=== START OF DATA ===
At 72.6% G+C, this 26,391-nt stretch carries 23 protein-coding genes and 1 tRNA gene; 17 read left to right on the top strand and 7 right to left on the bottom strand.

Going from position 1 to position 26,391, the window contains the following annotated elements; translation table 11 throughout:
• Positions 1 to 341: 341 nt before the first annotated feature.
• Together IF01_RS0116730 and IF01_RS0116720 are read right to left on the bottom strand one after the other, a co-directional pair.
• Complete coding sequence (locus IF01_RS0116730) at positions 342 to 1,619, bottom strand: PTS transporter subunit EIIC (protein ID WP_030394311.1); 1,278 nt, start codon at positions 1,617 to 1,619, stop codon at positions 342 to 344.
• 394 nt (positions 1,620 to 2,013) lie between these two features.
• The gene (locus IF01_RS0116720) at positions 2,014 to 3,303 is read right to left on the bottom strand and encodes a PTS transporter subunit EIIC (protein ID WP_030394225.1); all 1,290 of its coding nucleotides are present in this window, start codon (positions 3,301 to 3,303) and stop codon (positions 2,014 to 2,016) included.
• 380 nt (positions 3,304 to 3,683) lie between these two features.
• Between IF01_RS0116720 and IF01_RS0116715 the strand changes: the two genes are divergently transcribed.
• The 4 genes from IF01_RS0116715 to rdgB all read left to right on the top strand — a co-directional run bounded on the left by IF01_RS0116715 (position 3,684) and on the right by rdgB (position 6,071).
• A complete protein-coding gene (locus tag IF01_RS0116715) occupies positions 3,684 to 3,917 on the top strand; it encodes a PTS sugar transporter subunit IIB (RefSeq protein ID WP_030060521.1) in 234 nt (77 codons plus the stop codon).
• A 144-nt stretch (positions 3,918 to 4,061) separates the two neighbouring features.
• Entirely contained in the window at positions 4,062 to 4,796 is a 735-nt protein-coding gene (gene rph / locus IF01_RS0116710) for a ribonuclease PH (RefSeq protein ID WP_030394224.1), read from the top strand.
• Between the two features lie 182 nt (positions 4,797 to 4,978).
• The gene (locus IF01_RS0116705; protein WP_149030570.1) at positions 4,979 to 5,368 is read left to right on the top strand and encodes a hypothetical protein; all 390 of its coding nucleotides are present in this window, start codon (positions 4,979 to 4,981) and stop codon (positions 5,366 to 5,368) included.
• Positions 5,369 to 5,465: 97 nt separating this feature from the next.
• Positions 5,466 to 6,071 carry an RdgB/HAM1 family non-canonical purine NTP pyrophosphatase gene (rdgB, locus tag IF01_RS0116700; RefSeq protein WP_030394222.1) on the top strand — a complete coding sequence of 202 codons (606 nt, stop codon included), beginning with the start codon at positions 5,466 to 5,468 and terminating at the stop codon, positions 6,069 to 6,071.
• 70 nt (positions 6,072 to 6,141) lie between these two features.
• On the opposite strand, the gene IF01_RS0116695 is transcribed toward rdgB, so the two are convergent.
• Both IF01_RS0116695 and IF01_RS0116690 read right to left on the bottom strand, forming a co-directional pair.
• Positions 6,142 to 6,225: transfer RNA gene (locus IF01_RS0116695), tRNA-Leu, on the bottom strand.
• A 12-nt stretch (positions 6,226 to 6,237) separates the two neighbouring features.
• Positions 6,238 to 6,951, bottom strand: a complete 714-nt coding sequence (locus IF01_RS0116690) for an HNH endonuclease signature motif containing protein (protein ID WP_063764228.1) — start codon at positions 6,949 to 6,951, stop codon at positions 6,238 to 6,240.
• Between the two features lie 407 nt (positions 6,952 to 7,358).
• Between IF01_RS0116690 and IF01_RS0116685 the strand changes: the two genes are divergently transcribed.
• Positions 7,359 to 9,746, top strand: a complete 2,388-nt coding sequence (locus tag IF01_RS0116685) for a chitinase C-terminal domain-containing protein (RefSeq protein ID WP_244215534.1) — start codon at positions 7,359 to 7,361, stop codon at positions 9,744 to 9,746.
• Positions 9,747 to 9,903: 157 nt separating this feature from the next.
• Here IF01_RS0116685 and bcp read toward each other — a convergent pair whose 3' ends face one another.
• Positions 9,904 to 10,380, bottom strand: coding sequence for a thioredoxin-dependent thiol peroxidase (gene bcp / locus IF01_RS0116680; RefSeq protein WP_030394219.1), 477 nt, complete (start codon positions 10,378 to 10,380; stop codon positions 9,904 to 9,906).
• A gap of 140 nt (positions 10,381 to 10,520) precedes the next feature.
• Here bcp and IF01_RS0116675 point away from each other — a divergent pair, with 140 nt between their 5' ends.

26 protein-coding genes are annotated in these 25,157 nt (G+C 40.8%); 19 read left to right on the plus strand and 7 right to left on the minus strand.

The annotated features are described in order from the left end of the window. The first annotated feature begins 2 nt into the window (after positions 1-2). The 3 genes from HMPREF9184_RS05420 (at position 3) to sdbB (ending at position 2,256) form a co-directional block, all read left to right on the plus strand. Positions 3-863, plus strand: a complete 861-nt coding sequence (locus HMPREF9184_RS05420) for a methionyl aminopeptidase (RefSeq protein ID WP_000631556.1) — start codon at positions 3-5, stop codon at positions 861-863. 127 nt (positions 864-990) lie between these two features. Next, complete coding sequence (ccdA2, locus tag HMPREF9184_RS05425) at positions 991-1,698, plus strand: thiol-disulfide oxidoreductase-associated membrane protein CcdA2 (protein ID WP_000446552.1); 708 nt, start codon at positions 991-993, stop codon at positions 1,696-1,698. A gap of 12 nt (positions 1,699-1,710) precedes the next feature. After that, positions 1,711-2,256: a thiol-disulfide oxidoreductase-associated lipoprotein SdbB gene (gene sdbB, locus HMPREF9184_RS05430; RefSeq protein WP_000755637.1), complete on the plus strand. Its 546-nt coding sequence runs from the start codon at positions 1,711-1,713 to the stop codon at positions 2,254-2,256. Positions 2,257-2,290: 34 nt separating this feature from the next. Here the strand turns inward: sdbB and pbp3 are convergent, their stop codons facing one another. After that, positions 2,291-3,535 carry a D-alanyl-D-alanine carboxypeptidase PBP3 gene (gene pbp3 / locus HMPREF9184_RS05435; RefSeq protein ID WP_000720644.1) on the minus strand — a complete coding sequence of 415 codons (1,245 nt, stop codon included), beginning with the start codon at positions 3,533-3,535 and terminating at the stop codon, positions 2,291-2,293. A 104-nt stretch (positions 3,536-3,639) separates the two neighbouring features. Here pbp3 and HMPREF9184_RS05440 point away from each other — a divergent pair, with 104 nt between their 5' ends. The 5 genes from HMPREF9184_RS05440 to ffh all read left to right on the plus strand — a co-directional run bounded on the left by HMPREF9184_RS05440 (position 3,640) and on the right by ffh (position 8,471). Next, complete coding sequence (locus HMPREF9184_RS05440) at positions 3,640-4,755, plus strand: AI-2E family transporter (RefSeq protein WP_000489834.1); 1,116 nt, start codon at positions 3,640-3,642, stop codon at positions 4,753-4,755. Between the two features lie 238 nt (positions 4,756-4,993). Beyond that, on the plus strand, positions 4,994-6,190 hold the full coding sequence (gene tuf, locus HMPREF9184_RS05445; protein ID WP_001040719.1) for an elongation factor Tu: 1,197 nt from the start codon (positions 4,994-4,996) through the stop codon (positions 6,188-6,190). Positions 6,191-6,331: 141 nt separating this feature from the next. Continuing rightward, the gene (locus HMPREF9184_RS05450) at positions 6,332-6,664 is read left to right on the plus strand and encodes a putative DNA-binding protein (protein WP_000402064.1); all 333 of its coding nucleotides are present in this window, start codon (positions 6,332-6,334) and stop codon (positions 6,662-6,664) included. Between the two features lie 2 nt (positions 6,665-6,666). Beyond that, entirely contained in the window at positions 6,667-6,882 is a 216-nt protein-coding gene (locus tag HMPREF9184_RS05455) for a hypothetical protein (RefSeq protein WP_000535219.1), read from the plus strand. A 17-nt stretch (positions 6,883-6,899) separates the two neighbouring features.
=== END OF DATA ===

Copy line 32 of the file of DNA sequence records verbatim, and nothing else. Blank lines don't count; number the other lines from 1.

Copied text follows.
26 protein-coding genes are annotated in these 25,157 nt (G+C 40.8%); 19 read left to right on the plus strand and 7 right to left on the minus strand.